CRUE team members are involved in wide range of research use related projects in collaboration with partners across the globe.

Building Capacity for Evidence-Informed Improvement: Supporting State and Local Education Agencies

Elizabeth N. Farley-Ripple, University of Delaware

Norma Ming, San Francisco Unified School District

Dan Goldhaber, University of Washington & the American Institutes for Research

Akisha Osei Sarfo, Council of the Great City Schools

Paula Arce-Trigatti, National Network of Education Research Practice-Partnerships

State education agencies (SEAs) and local education agencies (LEAs) are critical levers for strengthening the educational system’s capacity to generate and use evidence for continuous improvement. However, the work of evidence generation and use is not well-understood within these agencies, nor is there a strong understanding of how the larger educational ecosystem influences this aspect of agency work. This report summarizes two convenings with state and local agency research office leaders, organized by members of the broader education community to create a space to share and to learn about the evidence-related work of educational agencies. More than 60 participants joined these convenings to share perspectives on the factors that support the work as well as the challenges they face, offering recommendations for how the larger educational system can support and benefit from their efforts to generate, elevate and facilitate the use of evidence. 

Summary Report and Recommendations

District Research Leaders as Knowledge Mobilizers and Brokers

Samantha Shewchuk and Elizabeth N. Farley-Ripple, University of Delaware

The role of district research leaders (DRLs) in central offices has emerged as a strategy for improving the creation, flow, and use of research knowledge in decision-making. However, there is limited information about the responsibilities, opportunities, and challenges inherent in these roles. The purpose of this study is to explore DRLs as knowledge mobilizers and brokers of research knowledge.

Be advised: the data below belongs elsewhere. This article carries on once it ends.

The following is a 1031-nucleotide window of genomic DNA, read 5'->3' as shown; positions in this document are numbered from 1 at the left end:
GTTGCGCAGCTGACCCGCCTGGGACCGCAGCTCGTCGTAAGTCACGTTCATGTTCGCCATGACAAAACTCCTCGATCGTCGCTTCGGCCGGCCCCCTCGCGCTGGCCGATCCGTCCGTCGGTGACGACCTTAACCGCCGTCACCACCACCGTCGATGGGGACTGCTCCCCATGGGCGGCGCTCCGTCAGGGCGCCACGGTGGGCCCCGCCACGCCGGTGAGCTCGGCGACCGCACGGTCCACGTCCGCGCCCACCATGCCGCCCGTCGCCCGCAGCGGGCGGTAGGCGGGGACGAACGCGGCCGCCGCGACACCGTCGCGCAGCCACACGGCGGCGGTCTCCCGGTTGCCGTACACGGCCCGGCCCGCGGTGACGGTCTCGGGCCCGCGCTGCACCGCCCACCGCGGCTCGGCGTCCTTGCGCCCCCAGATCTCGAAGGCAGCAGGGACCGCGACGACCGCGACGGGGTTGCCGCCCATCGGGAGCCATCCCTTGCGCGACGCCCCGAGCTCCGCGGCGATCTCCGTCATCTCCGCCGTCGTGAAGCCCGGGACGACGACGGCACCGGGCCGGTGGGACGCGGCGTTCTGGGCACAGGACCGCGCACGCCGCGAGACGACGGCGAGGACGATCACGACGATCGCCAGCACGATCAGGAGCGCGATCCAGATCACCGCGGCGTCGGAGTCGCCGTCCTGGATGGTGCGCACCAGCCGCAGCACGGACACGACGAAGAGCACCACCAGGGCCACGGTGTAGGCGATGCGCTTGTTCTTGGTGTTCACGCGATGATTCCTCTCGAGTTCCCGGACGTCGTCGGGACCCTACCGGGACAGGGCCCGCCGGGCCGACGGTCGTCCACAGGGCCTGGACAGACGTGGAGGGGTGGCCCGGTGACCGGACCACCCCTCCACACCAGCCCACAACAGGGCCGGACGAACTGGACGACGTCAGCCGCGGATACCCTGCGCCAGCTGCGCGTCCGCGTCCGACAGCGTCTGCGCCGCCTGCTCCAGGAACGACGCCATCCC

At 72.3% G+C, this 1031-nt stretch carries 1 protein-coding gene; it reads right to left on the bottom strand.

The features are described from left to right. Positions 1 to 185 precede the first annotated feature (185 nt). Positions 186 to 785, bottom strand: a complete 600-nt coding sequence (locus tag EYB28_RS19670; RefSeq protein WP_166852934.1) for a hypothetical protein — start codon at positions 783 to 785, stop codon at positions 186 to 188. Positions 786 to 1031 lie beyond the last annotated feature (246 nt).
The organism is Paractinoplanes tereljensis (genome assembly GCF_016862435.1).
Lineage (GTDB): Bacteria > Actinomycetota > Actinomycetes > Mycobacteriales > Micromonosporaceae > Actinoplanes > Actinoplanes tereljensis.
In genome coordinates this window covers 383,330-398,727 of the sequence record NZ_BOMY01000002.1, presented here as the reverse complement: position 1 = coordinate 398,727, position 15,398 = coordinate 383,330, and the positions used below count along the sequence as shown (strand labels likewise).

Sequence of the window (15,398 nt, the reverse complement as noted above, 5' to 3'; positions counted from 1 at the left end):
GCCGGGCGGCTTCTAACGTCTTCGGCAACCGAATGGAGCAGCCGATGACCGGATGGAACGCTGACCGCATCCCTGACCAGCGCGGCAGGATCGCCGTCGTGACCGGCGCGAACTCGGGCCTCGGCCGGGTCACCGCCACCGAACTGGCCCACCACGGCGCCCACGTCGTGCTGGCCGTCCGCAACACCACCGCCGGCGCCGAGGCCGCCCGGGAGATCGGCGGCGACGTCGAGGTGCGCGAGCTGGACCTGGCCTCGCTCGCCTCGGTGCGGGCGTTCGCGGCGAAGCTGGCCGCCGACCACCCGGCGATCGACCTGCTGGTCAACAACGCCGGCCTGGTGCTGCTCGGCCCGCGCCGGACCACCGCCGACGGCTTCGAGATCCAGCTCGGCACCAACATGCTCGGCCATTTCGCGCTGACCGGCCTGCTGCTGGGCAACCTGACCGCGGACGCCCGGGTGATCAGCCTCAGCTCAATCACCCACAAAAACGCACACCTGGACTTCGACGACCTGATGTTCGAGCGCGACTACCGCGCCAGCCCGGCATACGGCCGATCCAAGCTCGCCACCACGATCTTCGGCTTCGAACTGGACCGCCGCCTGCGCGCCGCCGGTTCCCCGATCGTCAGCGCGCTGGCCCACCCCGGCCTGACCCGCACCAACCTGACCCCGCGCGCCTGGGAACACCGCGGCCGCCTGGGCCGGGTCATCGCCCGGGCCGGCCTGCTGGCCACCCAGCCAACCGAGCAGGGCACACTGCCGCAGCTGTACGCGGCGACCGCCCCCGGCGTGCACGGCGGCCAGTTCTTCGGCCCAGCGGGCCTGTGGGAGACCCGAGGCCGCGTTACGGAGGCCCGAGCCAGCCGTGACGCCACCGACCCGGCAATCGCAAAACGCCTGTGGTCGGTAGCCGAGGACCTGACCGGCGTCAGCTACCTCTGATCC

Findings From the District Research Leader Knowledge Mobilization Survey

Survey of Knowledge Mobilization Among District Research Leaders

Taxonomy of DRL Job Tasks

A Job Description and Resume Analysis of District Research Leaders

Mapping the Field: Use of Research Evidence in Policy and Practice

Elizabeth N. Farley-Ripple, University of Delaware

Annette Boaz, London School of Hygiene and Tropical Medicine

Kathryn Oliver, London School of Hygiene and Tropical Medicine

Robert Borst, Erasmus University Rotterdam

Xiaoxue Zhang, University of Delaware

The use of research evidence (URE) in policy and practice is relevant to many academic
disciplines and indeed many policy and practice domains. Different methods and approaches to
measuring, evaluating, promoting and describing the various ways in which evidence and
policy/practice interact have sprung up, reflecting the broad and diverse areas where this is a